Twenty-three feet of snow in the Andes but ski areas closed due to Covid-19

  • Ski areas in both Argentina and Chile await green light to open.
  • Seven meters (23 ft) of snow.
  • International crossings closed.
  • Difficult or impossible to travel between towns and cities.
  • Cattle starving to death. Temperatures drop to minus 23C.
  • None of the three countries, Argentina, Chile and Ecuador remember such a cold and snowy start to winter in the last decade.
  • Snowfall in Pillaró, Ecuador.

16 July 2020 – As the storm passed through Argentina and Chile, heavy snowfalls left international crossings closed, with walls on both sides of the route of up to 5 meters (16 1/2 ft) of snow (national 242); extreme temperatures with thermometers that have marked 23 negative degrees.

The storm in Ecuador in the Andean area of ​​Píllaro, in the center of the country and entrance to the Llanganates National Park, left a snowy surprise of up to 30 cm (12 inches).

Since the end of June, Patagonia has been punished with heavy snowfalls and severe low temperatures which make it difficult or impossible to travel between towns and cities. Asphalt or gravel roads are the basis of these accumulations of ice and snow, which in many cases are very dangerous to travel. For example, National Route 40 at night, in some sections, is closed. Route 237 that goes to Neuquén also presents a similar panorama.

One of those places is the La Hoya Ski Center, which shows a significant amount of snow on its slopes but unfortunately cannot be opened due to the pandemic.

The same at Cerro Catedral Alta Patagonia, Cerro Chapelco, Corralco or Nevados de Chillán, to give just a few examples of winter centers overflowing with snow -in some cases it reaches 7 meters- but empty, and awaiting permission from the authorities to start the 2020 ski season.

The first two ski centers with limited opening dates are Cerro Catedral Alta Patagonia (on July 21) and Chapelco on August 1.

Meanwhile, images such as the struggle of some peons in Chubut to prevent their cows and sheep from starving to death amidst the white blanket, images of rivers, lakes and streams transformed into huge mirrors of ice, or images of a man digging a tunnel under the snow to leave his home in Caviahue are difficult to remember in recent winters.

https://www.lugaresdenieve.com/?q=es/noticia/con-hasta-7-metros-nieve-esqui-argentina-y-chile-espera-luz-verde-abrir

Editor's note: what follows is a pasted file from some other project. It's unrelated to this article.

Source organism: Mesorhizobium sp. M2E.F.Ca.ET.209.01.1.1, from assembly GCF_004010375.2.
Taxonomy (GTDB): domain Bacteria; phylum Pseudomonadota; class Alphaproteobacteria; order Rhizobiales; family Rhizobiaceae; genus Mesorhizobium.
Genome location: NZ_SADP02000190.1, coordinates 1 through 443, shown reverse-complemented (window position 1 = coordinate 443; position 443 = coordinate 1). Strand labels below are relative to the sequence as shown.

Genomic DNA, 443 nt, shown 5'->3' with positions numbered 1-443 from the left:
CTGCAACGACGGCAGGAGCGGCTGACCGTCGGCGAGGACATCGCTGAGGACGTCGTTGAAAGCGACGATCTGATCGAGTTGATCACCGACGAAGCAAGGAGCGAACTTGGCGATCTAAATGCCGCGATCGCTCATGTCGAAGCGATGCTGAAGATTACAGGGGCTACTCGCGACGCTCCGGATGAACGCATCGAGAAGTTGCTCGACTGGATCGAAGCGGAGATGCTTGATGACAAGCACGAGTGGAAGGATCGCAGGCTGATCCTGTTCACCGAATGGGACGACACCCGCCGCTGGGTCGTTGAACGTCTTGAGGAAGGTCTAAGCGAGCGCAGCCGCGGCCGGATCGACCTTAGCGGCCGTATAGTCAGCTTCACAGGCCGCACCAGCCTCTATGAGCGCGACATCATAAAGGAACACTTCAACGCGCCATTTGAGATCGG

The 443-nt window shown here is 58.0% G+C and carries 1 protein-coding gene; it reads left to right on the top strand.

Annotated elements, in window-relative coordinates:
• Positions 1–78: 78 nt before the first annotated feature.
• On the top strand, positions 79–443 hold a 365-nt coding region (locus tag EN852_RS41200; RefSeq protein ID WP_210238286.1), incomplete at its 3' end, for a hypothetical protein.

Copahue and the surrounding town are covered by snow, which reaches seven meters in this Neuquén paradise.
https://www.lugaresdenieve.com/sites/default/files/styles/imagenes_ancho_total/public/copahue.jpg?itok=dWc5cF97

blob:
https://www.facebook.com/8032ad3c-e400-45a0-8fdb-9a5df202bde9

Surprise snowfall in Pillaró, in the Poaló area, in Ecuador.
https://www.lugaresdenieve.com/sites/default/files/pillaro-ecuador.jpg

The Pichi Leufu River of Río Negro, Argentina
https://www.lugaresdenieve.com/sites/default/files/rio-negro.jpg

Buried to the knees try to reach to feed the animals
https://www.lugaresdenieve.com/sites/default/files/ADN_SUR.jpg

Thanks to Argiris Diamantis for these links


7 thoughts on “Twenty-three feet of snow in the Andes but ski areas closed due to Covid-19”

  1. The real reason they can’t open has more to do with amount of snow if you ask me.
    With so much snow along with the upcoming ice age cycle, they can always go cross country if they can’t get to the ski resorts, or if they’re closed for some reason.

    • it’s also their punishment for being so communist and because they’re destroying Christian churches and crosses…etc.. They had a huge roaring sound they could not explain coming right out of the mountains for 10 days. Possibly another sign of additional severe punishment?

  2. It’s a shame ski resorts are closed and can’t take advsntage of it. May be hardship elsewhere.

    The summer monsoon is kicking in around the Southwest more than a month late. It’s heat activated. Does that tell you it’s warmer? (It may have seemed like it there for a while, until they get doused next week and beyond.

    • Living in Phoenix, I can attest to the fact that this years monsoon is late but is finally starting to get active. We have had some activity over the high country over the last week or two but nothing that is remotely close to normal. However, they are expecting that to change starting this week with heavy monsoons being predicting. Its a wait and see game now.
      As for the temperatures so far this summer, it hasn’t been extremely hot. Yes, we have had temperatures over 110 but not until the end of June and the start of July. Usually we are there by the beginning of June and it gets hot. Those few weeks of really hot weather usually coincides with the start of the monsoons which start around the middle of June for the high country and the beginning of July for the valley. This year, we are off by about two to three weeks which makes sense with the more mild temperatures we have been seeing so far.
      We are ready for the monsoons to begin!

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